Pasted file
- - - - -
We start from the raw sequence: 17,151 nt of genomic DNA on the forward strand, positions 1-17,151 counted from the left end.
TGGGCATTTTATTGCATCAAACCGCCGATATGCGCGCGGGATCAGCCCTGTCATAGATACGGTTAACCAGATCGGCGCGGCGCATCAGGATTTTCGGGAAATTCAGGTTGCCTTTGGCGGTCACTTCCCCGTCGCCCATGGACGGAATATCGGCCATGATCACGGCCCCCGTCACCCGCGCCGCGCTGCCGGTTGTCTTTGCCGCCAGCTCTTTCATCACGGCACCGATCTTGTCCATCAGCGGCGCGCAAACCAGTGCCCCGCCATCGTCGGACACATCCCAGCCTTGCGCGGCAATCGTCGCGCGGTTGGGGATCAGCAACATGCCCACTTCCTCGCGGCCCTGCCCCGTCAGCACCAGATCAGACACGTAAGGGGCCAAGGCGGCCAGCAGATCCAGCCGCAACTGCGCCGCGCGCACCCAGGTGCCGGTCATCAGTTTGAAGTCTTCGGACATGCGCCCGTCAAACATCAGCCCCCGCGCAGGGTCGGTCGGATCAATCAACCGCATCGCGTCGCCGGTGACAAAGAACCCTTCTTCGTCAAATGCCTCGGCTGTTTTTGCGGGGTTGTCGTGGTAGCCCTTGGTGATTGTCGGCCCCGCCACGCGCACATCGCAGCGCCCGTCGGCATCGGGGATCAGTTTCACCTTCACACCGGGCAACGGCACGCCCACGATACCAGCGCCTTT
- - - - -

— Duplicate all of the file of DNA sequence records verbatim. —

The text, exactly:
We start from the raw sequence: 17,151 nt of genomic DNA on the forward strand, positions 1-17,151 counted from the left end.
TGGGCATTTTATTGCATCAAACCGCCGATATGCGCGCGGGATCAGCCCTGTCATAGATACGGTTAACCAGATCGGCGCGGCGCATCAGGATTTTCGGGAAATTCAGGTTGCCTTTGGCGGTCACTTCCCCGTCGCCCATGGACGGAATATCGGCCATGATCACGGCCCCCGTCACCCGCGCCGCGCTGCCGGTTGTCTTTGCCGCCAGCTCTTTCATCACGGCACCGATCTTGTCCATCAGCGGCGCGCAAACCAGTGCCCCGCCATCGTCGGACACATCCCAGCCTTGCGCGGCAATCGTCGCGCGGTTGGGGATCAGCAACATGCCCACTTCCTCGCGGCCCTGCCCCGTCAGCACCAGATCAGACACGTAAGGGGCCAAGGCGGCCAGCAGATCCAGCCGCAACTGCGCCGCGCGCACCCAGGTGCCGGTCATCAGTTTGAAGTCTTCGGACATGCGCCCGTCAAACATCAGCCCCCGCGCAGGGTCGGTCGGATCAATCAACCGCATCGCGTCGCCGGTGACAAAGAACCCTTCTTCGTCAAATGCCTCGGCTGTTTTTGCGGGGTTGTCGTGGTAGCCCTTGGTGATTGTCGGCCCCGCCACGCGCACATCGCAGCGCCCGTCGGCATCGGGGATCAGTTTCACCTTCACACCGGGCAACGGCACGCCCACGATACCAGCGCCTTT